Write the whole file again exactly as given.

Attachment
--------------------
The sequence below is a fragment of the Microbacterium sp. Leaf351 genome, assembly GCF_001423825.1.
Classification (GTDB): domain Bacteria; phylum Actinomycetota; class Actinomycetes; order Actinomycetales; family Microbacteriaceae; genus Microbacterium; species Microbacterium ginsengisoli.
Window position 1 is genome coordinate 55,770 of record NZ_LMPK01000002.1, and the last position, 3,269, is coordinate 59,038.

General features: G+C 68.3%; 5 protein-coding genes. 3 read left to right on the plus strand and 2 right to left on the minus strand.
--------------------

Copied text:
The sequence below is a fragment of the Microbacterium sp. Leaf351 genome, assembly GCF_001423825.1.
Classification (GTDB): domain Bacteria; phylum Actinomycetota; class Actinomycetes; order Actinomycetales; family Microbacteriaceae; genus Microbacterium; species Microbacterium ginsengisoli.
Window position 1 is genome coordinate 55,770 of record NZ_LMPK01000002.1, and the last position, 3,269, is coordinate 59,038.

General features: G+C 68.3%; 5 protein-coding genes. 3 read left to right on the plus strand and 2 right to left on the minus strand.